Tomorrow never comes
Soon after the introduction of mobile technology in the country, my then editor at the Indian Express had decided we needed to do a light-hearted story on how cell phones were changing the lives of politicians. Among the many leaders from across various political parties who I spoke to, the only one who could not respond, well, on the move, was Raj Thackeray, then of the Shiv Sena, now the president of the breakaway Maharashtra Navnirman Sena.
“Aap aisa kijiye. aap mujhe kal phone kijiye. Mein soch kar batata hoon (Call me tomorrow. I have to think about it),” he said, startling me no end.
Of course, he got left out of the story because we ran with it the same night and ‘tomorrow’ was a new day — and a new story.
The Sena was then in power in Maharashtra and Raj soon got into ample trouble over various issues, like the Ramesh Kini murder case and one involving the alleged grabbing of some prime property in Bombay. I had switched jobs by then to Outlook magazine and now I wanted a response to this indictment by the Bombay High Court. This time Raj was ;roaming’ (as was his cell-phone, of course) and he said, again, “Call me tomorrow.”
The story, once again, had to go without his response as his `tomorrow’ never did come — despite having held the story over a week for his comments, he kept pushing his response each day to ‘tomorrow’.
Yet some years later, now with the Hindustan Times, I was on to another light-hearted piece on the kind of cars politicians love to drive. Everyone, including the rustic Narayan Rane, then Minister for Revenue in the Vilasrao Deshmukh government, indulged me with instant responses, although I could sense that they were all a little impatient at being troubled in the middle of a work day for such a triviality in their lives. When I called Raj Thackeray, he once again pushed his response to – you guessed right! — `tomorrow’. He had to think about it again. But even this tomorrow never did come.
And I am sure it never will. For Raj Thackeray is clearly stuck in a time warp and unable to get out of an old mind set – that of his uncle Bal Thackeray’s, in fact. For, soon after the Shiv Sena-Bharatiya Janata Party alliance came to power in Maharashtra, Thackeray had decreed that North Indians migrating to Bombay in search of work and a better livelihood will have to seek `permits’ and that they would not be issued ration cards. With the BJP in power in Uttar Pradesh at the time and its major vote bank composed of North Indians, it was left to then BJP general secretary Pramod Mahajan to take Thackeray to task and explain to him how constitutionally it was not possible to bar any one, let alone North Indians, from arriving in Bombay by the dozens every day.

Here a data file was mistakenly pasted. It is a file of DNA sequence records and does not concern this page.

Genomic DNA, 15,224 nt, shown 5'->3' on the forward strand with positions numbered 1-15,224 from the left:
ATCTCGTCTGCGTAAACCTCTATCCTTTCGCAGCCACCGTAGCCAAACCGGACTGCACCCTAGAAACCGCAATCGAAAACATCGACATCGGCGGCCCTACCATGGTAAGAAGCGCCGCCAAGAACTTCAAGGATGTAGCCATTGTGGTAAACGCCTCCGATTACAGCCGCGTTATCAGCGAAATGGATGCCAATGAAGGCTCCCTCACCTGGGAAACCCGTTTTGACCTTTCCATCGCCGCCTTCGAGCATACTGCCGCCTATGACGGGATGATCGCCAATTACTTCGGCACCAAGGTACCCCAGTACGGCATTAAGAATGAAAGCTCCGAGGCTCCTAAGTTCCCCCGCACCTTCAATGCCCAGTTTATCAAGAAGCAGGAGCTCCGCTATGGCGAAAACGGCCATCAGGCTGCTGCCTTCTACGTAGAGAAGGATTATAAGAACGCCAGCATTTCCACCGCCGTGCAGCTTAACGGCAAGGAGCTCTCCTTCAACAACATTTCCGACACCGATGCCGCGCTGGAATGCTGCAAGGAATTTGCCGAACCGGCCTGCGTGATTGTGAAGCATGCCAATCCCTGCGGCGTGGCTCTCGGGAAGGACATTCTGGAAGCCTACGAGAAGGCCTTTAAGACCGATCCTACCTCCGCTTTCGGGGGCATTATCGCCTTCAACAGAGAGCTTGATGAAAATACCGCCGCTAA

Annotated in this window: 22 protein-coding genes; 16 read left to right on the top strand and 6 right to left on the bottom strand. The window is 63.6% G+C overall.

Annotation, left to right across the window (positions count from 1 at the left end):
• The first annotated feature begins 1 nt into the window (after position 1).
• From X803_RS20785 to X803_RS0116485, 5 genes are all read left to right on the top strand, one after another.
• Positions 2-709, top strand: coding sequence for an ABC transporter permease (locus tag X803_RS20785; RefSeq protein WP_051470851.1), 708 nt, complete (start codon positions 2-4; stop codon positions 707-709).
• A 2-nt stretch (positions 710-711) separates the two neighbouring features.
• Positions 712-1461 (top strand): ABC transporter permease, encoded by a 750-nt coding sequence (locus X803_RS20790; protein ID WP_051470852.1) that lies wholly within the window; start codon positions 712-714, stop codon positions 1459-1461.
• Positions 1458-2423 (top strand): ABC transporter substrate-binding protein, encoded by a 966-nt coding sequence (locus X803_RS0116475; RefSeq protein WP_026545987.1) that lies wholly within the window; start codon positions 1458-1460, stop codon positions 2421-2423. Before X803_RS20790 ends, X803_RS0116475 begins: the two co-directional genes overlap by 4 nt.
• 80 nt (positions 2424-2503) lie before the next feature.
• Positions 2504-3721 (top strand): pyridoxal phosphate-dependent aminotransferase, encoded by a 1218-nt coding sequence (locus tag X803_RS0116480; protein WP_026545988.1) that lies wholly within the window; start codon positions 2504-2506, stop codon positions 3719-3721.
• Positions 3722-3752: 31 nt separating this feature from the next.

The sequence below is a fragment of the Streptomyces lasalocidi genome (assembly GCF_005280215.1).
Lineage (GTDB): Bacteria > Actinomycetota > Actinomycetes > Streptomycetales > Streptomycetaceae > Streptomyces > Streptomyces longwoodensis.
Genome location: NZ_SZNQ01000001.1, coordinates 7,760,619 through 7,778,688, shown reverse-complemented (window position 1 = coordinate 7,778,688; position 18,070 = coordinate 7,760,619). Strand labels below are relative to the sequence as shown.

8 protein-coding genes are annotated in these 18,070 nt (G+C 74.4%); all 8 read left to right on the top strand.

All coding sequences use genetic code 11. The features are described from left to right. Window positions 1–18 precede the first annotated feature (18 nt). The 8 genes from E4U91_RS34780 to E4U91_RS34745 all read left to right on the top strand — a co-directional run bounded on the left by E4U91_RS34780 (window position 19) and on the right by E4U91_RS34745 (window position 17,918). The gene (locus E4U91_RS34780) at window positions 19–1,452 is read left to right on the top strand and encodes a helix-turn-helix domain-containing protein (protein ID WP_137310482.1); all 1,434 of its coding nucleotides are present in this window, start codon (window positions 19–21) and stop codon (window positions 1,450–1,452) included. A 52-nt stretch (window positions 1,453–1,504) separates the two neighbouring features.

Thackeray had to swallow his bile on that one – for, all said and done, his party was in government and they had sworn by the Constitution to uphold the dignity of each and every individual and citizen of this country. By the time the Sena rule came to an end, it was obvious that North Indians were a major component of voters in Bombay – while they voted for the BJP in their home states, they clearly rooted for the Congress in their workplace. That is the singular reason why the Congress has returned thrice in a row to govern the state.
Taking lessons from their debacle, Thackeray’s son and heir, Uddhav Thackeray, the working president of the Shiv Sena, attempted to woo North Indians by presiding at an Uttar Pradesh Divas event just before the 2009 elections. That was like a red rag to the bull and the beginning of Raj Thackeray’s anti-North Indian spree in the state – both one North Indian youth and one middle-aged Maharashtrian man lost their lives in the fracas.
Instead of coming down heavily on the MNS president, the Congress covertly encouraged Raj to go on the rampage – they mistakenly thought this would kill two birds with one stone by, firstly, splitting the Sena votes and, secondly, consolidating the North Indians behind their party. However, the results to the 2009 Assembly elections showed that while the Sena might have been the greater sufferer, the Congress, too, had lost some of its seats to the MNS and had barely managed to scrape through with a simple majority.
Since then they have been, indeed, taking some cognisance of the Sena’s and the MNS’ anti-North Indian rhetoric. But, clearly, all those non-bailable warrants against Raj Thackeray have not been enough of a deterrent.
Now Raj threatens Bihar Chief Minister Nitish Kumar from coming to a Bihar day function in Bombay on April 15. He has challenged Kumar, threatening action against him if he steps into the city, saying, “I want to put an end to such theatrics and you will see it.”
Well, the theatrics seem to be all on the part of Raj Thackeray. Kumar has, after all, reacted with equanimity, stating merely that he does not need a visa (or even a permit or a ration card, I would add) to travel to Bombay. He is a constitutionally elected chef minister, after all (which Raj is not) and clearly not afraid to take on the likes of the MNS chief who, speaking at a rally in Malegaon this week, said “Give me power in the state tomorrow and I will show you what I can do.”
There it is again – his favourite `tomorrow’. Now with the Maharashtra government serious about ensuring Kumar’s security at the Bihar day event tomorrow (since most of you might be reading this first on April 14), I am sure, once again, for Raj Thackeray this might be another tomorrow that never comes.